EvoS Speaker Espouses Evolutionary Diet

Robb Wolf (40 yrs. old) is one of the world’s leading experts on Paleolithic nutrition and author of the New York Times Best Selling book "The Paleo Solution: The Original Human Diet". Robb Wolf came to SUNY New Paltz to discuss how evolution affects our health. Photo by Jessica Dohanyos

To the average college student, a diet that bans beer, pizza and potato chips may sound unappetizing. But what if by steering clear of certain foods you could avoid cancer, diabetes and heart disease?

According to Robb Wolf, an expert in Paleolithic nutrition and author of The Paleo Solution: The Original Human Diet, eating like our hunter-gatherer ancestors can help you to live longer by avoiding these conditions. The diet can also help you lose weight and have more energy, Wolf said.

Wolf spoke at SUNY New Paltz Feb. 27 as part of the Evolutionary Studies Program’s ongoing lecture series. The seminar, entitled “Darwinian Medicine: Maybe There IS Something to this Evolution Thing,” drew an audience of students and visitors almost filling each of the 484 seats in Lecture Center 100.

A former research biochemist, Wolf has now shared nutrition and strength conditioning advice with NASA, the U.S. Navy and the Marine Corps. Even Aaron Rodgers, quarterback of the Green Bay Packers, swears by the Paleo diet, according to Wolf.

Wolf said he started on the Paleo diet, which refers to the Paleolithic Era, 2,000,000 – 10,000 B.C., in 1998. He was searching for a cure to his own health problems, such as high blood pressure and Celiac disease, a condition that prevents the small intestine from absorbing important parts of food.

“It was an idea of applying evolutionary biology, applying an ancestral diet to my situation, that ultimately saved my life,” Wolf said.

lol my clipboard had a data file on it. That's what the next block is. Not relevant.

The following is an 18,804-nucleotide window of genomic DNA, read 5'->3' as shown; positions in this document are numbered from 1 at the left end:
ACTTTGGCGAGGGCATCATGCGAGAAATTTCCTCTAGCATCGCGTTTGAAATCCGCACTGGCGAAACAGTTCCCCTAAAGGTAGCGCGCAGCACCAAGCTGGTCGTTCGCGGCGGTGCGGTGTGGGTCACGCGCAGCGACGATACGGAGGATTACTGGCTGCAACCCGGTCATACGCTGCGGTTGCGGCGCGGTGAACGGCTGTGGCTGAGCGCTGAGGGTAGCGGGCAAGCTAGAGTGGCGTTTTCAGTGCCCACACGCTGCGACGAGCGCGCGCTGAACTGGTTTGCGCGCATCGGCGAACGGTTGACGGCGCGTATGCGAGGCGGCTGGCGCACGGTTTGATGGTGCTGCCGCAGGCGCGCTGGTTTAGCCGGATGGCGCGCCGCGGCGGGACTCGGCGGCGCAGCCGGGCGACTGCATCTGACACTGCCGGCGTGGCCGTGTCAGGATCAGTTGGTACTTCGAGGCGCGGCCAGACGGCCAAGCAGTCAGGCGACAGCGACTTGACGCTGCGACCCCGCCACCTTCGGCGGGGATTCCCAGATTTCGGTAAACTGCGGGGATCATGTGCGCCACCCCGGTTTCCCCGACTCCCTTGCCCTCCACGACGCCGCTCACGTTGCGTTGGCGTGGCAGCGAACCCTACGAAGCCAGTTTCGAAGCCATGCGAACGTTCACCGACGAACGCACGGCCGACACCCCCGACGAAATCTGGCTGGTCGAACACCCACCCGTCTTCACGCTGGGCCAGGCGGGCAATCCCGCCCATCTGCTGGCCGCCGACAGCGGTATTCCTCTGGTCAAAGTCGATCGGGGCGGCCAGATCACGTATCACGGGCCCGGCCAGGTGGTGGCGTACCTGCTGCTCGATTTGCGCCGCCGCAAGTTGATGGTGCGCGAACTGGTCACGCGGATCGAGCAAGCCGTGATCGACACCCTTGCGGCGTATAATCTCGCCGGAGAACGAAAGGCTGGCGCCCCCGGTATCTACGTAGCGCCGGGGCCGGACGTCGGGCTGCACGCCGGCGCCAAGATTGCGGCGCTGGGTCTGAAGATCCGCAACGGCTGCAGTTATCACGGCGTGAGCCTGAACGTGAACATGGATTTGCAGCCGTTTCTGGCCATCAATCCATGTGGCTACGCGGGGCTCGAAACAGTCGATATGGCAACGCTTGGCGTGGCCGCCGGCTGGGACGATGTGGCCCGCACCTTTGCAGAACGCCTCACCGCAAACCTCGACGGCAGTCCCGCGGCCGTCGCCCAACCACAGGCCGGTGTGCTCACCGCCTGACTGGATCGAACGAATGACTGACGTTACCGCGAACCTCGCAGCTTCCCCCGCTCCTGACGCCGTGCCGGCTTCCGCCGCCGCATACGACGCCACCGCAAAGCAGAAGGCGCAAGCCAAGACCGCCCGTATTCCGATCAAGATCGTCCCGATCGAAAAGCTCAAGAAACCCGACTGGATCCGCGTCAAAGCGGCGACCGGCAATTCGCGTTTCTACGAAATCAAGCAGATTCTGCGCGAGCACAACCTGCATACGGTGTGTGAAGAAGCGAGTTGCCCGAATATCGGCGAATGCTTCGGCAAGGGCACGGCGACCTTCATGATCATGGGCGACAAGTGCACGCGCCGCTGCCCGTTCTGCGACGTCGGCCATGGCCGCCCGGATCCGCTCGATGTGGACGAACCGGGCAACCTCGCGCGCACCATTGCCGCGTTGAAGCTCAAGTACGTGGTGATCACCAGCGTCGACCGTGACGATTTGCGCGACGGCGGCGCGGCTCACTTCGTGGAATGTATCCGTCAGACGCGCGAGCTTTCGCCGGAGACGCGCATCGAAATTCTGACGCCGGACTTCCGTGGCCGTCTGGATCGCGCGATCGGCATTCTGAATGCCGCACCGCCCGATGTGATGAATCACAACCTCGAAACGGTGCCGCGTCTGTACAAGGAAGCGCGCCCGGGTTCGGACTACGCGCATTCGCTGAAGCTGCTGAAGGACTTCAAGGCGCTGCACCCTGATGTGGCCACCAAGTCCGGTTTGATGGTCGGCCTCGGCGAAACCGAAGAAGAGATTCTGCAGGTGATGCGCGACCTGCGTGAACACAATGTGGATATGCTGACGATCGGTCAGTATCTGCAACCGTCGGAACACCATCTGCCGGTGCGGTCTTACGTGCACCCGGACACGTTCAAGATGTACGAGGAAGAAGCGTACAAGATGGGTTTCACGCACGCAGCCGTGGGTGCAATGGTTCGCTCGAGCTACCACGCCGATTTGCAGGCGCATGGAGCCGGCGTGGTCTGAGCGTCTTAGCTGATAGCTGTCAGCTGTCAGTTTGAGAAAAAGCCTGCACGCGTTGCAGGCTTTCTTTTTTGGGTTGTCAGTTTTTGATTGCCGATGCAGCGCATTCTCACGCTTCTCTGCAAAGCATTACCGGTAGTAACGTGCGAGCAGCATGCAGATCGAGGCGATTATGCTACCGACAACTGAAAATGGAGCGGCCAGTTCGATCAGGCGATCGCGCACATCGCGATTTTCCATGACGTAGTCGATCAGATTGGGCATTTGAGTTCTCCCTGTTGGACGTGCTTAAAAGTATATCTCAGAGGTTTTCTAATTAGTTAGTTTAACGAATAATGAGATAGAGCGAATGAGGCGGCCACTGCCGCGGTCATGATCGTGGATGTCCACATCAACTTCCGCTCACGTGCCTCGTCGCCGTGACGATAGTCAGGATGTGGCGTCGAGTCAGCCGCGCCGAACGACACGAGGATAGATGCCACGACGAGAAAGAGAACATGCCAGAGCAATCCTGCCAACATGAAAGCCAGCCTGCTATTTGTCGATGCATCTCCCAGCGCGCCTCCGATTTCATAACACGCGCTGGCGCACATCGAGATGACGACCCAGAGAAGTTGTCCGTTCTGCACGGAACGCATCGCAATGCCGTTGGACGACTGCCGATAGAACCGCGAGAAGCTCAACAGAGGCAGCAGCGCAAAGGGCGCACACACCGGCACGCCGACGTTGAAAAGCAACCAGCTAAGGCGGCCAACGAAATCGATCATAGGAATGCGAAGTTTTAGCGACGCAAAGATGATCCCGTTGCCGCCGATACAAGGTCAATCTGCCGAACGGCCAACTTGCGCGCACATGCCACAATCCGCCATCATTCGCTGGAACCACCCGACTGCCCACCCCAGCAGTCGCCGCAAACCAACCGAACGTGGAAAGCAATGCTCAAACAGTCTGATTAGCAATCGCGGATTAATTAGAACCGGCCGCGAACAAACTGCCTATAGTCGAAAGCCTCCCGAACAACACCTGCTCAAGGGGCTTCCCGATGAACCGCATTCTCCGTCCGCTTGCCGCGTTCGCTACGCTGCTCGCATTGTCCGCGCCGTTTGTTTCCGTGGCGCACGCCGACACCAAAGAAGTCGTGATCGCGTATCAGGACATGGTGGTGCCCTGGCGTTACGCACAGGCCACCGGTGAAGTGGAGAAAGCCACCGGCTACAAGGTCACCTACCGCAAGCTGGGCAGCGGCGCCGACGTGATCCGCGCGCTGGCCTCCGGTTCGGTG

The diet of pre-agrarian hunter-gatherers varied regionally and throughout the era, but mainly consisted of fruits, vegetables, roots, tubers, nuts and seeds and lean, wild meat, seafood and poultry, according to Wolf. Adhering to the Paleo diet today means avoiding all sugar, starch, grains, legumes, dairy products and processed foods.

Exercise also plays a large part in keeping fit, Wolf said, as our pre-agrarian ancestors were constantly on the move. Wolf said our current health problems are mainly obesity and obesity-related conditions.

“In our natural state we are lean, strong and healthy,” he said.

The Paleo Solution was written by Robb Wolf (40, Paleolithic nutrition and author), who came to speak at SUNY New Paltz campus. This book is a New York Times bestseller and was sold at the reception following Wolf’s Darwinian Medicine Lecture. Photo by Jessica Dohanyos

It was the transition from foraging into an agrarian lifestyle that begot modern disease, Wolf said, but the typical Western diet, coupled with a sedentary lifestyle and lack of exercise, is killing us.

By the end of the hour-long lecture, third-year psychology major Bianca Blaikner said she was convinced.

Blaikner said she had never read about the Paleo diet before, but attended the seminar because she wanted to know more. She said she already avoids gluten, fast food and dairy, but was interested in the evidence Wolf presented in support of the full Paleo diet.

“I’m inspired about furthering my health goals,” Blaikner said.

Terry Grandis, fifth-year psychology major, said she is trying out the Paleo diet for professor of psychology Alice Andrews’ Evolutionary Studies Seminar.

“If it can make you live longer, it’s worth the sacrifice in the short-term for long-term satisfaction,” Grandis said. “It’s about controlling your own fate.”

According to Andrews, students have the option to eat Paleo-friendly throughout March and April, keeping a journal of their experiences and then writing a paper that documents their experience and how it relates to their understanding of the field.

Andrews said she has followed modified versions of the Paleo diet off-and-on for decades, recently only avoiding wheat.

“I’ve never removed all grains from my diet, but Robb Wolf inspired me to do so,” Andrews said. “I’m excited to see how I feel after I do. I already feel better after a couple of days!”

For information, including links to further reading and Robb Wolf’s website: Click Here

EvoS Lecture Series, Spring 2012 Semester: Upcoming Guest Speakers

April 2
Why Ask, “How?”
Adam Goldstein, Ph.D.
Iona College
Department of Philosophy
5:30 p.m. – 6:30 p.m.
CSB Auditorium

 April 9
Where Personality Meets the Page: Evolution and Adaptive Self-Expression in Alice Andrews’s Trine Erotic
David Michelson
Binghamton University
Department of English
5:30 p.m. – 6:30 p.m.
CSB Auditorium

April 30
Evolved to Cabaret: Expressing Human Behavioral Evolution Through Costume Design
Andrea Varga & Laura Johnsen
SUNY New Paltz
Department of Theatre Arts
5:30 p.m. – 6:30 p.m.
CSB Auditorium